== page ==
My baggage includes a typewriter, Army Air Forces overseas bag, which is packed to the gills, and a musette bag, gift of the local NAACP, all of which contain GI clothing; no fancy stuff!

Other than that, I'll probably have to wear trousers like the average male soldier.

Friends inquire as to how I'll be able to manage with my bags, but I recall that it is nothing more than carrying a week's marketing, so I guess I'll get along.

This assignment has taught me something about Maryland voting laws that I did not know. A citizens planning to leave the country can NOT vote by absentee ballot.

Only arrangements are for GI's, the supervisor of elections informs me, so mine is one vote neither FDR nor Dewey will get.

I arrived in London Friday, the same day that Prime Minister Churchill admitted in Parliament that enemy V-2 long range flying bombs, had been dropped in England.

My trip over was made in a smooth-flying Douglas C-54. It took 26 1/2 hours. I landed in Prestwick, Scotland, Thursday, spent the night, then made the two-hour journey to London the next morning in a transport.

An English general, a U.S. general, GI's, three women civilians bound for overseas work with the OWI and Father A.J. McHugh, formerly of St. Mary Seminary, Baltimore, now an Army chaplain, were on the plane with me.

Several hours after arriving I was dressing in a special room at the Red Cross Club for women officers when I heard an ominous sound which I thought was an air raid siren. It was, but Londoners are so used to the flying bombs that they go about their business. I went to the caretaker's quarters in the cellar, and she informed me that there was nothing to fear.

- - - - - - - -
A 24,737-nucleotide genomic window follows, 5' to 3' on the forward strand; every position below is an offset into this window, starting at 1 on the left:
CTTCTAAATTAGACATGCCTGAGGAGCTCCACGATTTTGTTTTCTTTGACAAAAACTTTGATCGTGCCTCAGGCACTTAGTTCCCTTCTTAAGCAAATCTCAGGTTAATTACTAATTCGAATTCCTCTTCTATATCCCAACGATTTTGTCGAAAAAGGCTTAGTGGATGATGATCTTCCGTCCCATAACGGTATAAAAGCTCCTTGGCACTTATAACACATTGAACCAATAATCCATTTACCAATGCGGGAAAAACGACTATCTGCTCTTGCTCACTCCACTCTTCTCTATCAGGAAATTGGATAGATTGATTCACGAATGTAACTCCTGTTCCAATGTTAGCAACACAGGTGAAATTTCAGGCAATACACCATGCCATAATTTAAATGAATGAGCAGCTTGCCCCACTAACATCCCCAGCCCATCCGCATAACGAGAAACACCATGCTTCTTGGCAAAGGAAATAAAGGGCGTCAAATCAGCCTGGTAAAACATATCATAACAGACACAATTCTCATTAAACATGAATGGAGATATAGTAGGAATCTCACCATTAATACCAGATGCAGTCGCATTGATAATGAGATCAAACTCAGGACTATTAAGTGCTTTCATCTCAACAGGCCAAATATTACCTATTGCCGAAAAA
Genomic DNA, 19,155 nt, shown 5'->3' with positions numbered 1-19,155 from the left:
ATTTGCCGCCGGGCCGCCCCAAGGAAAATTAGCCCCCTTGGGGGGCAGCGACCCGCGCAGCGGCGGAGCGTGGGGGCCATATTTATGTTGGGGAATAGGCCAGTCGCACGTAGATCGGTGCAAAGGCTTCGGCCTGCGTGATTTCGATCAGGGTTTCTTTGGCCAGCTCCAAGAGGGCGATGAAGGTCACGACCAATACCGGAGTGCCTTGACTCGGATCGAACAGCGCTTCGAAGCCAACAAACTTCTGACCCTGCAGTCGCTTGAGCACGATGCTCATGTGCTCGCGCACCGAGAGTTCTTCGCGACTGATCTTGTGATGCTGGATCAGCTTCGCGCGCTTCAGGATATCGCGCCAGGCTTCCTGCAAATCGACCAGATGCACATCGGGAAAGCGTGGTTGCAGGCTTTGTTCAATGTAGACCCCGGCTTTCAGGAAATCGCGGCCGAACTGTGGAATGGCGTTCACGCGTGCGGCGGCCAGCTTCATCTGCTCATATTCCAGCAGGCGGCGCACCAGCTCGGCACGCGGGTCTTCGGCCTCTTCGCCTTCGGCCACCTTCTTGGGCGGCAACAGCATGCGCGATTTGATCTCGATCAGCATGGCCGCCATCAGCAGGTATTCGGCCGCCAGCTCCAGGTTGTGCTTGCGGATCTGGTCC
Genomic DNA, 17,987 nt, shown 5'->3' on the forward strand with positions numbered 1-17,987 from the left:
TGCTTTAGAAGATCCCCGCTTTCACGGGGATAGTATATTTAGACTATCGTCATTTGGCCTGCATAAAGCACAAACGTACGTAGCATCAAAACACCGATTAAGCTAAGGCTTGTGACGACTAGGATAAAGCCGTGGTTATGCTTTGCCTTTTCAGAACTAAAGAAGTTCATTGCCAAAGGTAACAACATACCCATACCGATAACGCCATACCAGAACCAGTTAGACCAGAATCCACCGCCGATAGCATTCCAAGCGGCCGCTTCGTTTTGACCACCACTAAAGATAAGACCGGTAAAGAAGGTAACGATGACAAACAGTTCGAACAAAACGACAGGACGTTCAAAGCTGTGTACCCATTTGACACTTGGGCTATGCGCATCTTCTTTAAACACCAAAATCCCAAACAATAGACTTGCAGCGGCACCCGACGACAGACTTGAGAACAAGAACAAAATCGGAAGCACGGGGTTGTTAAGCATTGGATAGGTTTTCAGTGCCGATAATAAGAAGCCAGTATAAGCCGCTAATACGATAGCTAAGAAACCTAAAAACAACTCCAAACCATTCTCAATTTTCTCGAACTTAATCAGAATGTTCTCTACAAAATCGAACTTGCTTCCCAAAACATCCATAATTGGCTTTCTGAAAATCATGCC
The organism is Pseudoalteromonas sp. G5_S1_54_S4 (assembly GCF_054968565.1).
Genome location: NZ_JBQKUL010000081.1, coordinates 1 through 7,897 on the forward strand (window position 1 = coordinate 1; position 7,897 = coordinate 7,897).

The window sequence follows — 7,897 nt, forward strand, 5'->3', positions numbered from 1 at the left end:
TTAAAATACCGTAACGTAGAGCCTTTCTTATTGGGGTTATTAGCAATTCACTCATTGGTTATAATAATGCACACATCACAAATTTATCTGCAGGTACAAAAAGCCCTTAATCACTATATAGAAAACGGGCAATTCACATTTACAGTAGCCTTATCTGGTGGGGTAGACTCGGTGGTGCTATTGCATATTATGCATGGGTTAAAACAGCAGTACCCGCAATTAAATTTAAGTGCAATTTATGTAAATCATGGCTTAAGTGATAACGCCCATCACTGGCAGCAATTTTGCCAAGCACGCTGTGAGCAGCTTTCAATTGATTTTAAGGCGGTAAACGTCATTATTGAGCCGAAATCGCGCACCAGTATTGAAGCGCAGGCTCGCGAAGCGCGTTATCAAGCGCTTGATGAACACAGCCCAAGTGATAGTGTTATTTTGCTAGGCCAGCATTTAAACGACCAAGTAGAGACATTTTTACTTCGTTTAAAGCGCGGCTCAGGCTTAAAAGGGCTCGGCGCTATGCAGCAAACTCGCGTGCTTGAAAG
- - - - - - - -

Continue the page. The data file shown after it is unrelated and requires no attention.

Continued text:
The V-2's are said to contain a ton of high explosive and can be fired at a range of from 210 to 250 miles. It is believed many have been launched in Holland. A peculiar aspect is that they fly so swiftly through the air from 60 to 70 miles above the earth, that it is impossible to warn of their approach. I have not seen any yet nor am I hunting them

Since Sunday I have been confined to an Army hospital here, suffering from neuralgia of the left arm and leg, which rendered both semi-useless. Expect to be out in a couple of days.